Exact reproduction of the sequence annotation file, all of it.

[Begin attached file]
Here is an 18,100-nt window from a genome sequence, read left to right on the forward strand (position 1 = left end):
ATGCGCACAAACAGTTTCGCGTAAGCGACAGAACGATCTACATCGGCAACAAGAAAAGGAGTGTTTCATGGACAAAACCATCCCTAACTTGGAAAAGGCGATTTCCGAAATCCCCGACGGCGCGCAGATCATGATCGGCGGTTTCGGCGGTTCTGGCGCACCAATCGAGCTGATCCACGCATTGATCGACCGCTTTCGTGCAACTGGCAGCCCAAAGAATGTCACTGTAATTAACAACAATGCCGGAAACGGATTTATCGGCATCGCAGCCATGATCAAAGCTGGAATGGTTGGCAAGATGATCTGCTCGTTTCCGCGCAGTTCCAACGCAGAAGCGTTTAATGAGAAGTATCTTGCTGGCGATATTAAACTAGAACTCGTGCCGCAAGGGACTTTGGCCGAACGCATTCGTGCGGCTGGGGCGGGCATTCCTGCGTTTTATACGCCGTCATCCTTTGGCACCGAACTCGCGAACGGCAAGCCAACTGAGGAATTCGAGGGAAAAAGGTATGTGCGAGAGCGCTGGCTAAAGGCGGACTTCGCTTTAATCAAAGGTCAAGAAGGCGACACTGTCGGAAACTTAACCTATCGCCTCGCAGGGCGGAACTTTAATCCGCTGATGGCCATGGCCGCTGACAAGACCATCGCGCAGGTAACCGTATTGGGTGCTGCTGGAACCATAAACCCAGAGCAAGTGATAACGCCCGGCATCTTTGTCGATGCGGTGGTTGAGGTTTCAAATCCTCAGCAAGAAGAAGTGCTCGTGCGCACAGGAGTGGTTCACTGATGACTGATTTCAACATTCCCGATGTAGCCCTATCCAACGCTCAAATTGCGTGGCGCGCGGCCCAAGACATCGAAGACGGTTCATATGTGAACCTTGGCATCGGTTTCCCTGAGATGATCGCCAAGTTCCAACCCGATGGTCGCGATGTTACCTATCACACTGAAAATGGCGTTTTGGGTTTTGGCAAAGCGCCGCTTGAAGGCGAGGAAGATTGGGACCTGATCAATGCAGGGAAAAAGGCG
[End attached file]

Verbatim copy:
Here is an 18,100-nt window from a genome sequence, read left to right on the forward strand (position 1 = left end):
ATGCGCACAAACAGTTTCGCGTAAGCGACAGAACGATCTACATCGGCAACAAGAAAAGGAGTGTTTCATGGACAAAACCATCCCTAACTTGGAAAAGGCGATTTCCGAAATCCCCGACGGCGCGCAGATCATGATCGGCGGTTTCGGCGGTTCTGGCGCACCAATCGAGCTGATCCACGCATTGATCGACCGCTTTCGTGCAACTGGCAGCCCAAAGAATGTCACTGTAATTAACAACAATGCCGGAAACGGATTTATCGGCATCGCAGCCATGATCAAAGCTGGAATGGTTGGCAAGATGATCTGCTCGTTTCCGCGCAGTTCCAACGCAGAAGCGTTTAATGAGAAGTATCTTGCTGGCGATATTAAACTAGAACTCGTGCCGCAAGGGACTTTGGCCGAACGCATTCGTGCGGCTGGGGCGGGCATTCCTGCGTTTTATACGCCGTCATCCTTTGGCACCGAACTCGCGAACGGCAAGCCAACTGAGGAATTCGAGGGAAAAAGGTATGTGCGAGAGCGCTGGCTAAAGGCGGACTTCGCTTTAATCAAAGGTCAAGAAGGCGACACTGTCGGAAACTTAACCTATCGCCTCGCAGGGCGGAACTTTAATCCGCTGATGGCCATGGCCGCTGACAAGACCATCGCGCAGGTAACCGTATTGGGTGCTGCTGGAACCATAAACCCAGAGCAAGTGATAACGCCCGGCATCTTTGTCGATGCGGTGGTTGAGGTTTCAAATCCTCAGCAAGAAGAAGTGCTCGTGCGCACAGGAGTGGTTCACTGATGACTGATTTCAACATTCCCGATGTAGCCCTATCCAACGCTCAAATTGCGTGGCGCGCGGCCCAAGACATCGAAGACGGTTCATATGTGAACCTTGGCATCGGTTTCCCTGAGATGATCGCCAAGTTCCAACCCGATGGTCGCGATGTTACCTATCACACTGAAAATGGCGTTTTGGGTTTTGGCAAAGCGCCGCTTGAAGGCGAGGAAGATTGGGACCTGATCAATGCAGGGAAAAAGGCG